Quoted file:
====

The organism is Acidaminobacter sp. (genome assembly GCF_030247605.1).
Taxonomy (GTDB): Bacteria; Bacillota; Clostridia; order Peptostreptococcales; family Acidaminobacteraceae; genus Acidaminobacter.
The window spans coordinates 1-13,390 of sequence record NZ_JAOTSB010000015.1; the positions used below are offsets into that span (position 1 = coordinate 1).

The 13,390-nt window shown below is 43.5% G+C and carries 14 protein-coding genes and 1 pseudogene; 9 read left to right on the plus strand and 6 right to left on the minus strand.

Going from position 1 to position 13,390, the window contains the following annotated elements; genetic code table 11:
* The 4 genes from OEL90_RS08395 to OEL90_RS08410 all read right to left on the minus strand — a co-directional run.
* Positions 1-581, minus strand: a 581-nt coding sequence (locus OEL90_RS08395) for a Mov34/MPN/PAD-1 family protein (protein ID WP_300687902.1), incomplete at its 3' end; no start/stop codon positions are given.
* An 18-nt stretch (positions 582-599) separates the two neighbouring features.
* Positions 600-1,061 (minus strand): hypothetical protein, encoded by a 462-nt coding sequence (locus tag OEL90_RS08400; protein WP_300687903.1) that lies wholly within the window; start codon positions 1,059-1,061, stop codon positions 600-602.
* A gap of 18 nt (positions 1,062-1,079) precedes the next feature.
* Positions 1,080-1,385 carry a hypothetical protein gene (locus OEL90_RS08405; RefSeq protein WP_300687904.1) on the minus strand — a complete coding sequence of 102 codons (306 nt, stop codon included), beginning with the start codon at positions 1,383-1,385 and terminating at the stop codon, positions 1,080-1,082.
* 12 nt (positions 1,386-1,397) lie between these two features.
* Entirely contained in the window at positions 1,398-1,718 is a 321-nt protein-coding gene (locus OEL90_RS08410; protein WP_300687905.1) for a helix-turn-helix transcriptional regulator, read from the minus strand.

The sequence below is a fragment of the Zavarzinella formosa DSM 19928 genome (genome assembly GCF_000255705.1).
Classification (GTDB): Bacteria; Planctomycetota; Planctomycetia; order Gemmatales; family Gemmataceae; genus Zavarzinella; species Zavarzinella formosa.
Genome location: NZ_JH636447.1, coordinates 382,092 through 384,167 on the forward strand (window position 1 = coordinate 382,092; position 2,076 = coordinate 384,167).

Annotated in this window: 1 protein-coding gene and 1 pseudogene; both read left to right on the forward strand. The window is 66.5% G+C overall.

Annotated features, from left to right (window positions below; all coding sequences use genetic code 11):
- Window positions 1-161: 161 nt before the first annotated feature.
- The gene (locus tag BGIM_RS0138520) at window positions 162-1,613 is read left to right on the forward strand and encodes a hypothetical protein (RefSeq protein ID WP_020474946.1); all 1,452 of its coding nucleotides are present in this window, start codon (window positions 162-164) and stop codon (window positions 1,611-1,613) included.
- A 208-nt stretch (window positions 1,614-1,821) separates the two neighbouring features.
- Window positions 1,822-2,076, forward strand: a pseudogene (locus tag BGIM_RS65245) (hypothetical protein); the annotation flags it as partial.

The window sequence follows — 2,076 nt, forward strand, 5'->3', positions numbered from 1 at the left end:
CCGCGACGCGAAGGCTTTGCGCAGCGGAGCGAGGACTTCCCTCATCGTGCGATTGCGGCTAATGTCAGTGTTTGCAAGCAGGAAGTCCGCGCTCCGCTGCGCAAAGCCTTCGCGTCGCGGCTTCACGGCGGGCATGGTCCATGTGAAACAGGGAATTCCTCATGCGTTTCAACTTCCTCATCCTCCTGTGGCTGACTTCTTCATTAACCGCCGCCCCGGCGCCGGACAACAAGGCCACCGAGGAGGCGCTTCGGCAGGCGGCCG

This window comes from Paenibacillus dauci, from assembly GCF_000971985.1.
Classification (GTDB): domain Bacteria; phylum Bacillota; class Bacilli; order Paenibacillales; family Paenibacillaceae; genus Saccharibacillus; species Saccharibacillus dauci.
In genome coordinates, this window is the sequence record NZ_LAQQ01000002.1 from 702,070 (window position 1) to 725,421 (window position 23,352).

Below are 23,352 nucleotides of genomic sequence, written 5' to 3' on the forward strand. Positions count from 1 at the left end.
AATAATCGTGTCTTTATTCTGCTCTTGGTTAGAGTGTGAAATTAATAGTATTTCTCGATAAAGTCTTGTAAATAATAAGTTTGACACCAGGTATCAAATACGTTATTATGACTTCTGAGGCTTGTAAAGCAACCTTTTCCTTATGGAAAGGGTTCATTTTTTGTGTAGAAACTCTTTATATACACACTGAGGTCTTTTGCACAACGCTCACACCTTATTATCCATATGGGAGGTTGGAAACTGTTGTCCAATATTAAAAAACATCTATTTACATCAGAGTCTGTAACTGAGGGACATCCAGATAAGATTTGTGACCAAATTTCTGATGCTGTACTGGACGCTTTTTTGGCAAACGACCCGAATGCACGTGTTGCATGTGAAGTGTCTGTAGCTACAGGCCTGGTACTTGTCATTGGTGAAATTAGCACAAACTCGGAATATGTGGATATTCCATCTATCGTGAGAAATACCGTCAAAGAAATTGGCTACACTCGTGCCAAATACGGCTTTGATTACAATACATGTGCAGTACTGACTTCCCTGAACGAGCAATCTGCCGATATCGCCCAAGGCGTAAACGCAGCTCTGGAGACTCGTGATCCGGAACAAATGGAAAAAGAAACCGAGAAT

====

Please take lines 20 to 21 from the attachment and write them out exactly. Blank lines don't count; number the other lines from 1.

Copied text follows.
- The gene (locus tag BGIM_RS0138520) at window positions 162-1,613 is read left to right on the forward strand and encodes a hypothetical protein (RefSeq protein ID WP_020474946.1); all 1,452 of its coding nucleotides are present in this window, start codon (window positions 162-164) and stop codon (window positions 1,611-1,613) included.
- A 208-nt stretch (window positions 1,614-1,821) separates the two neighbouring features.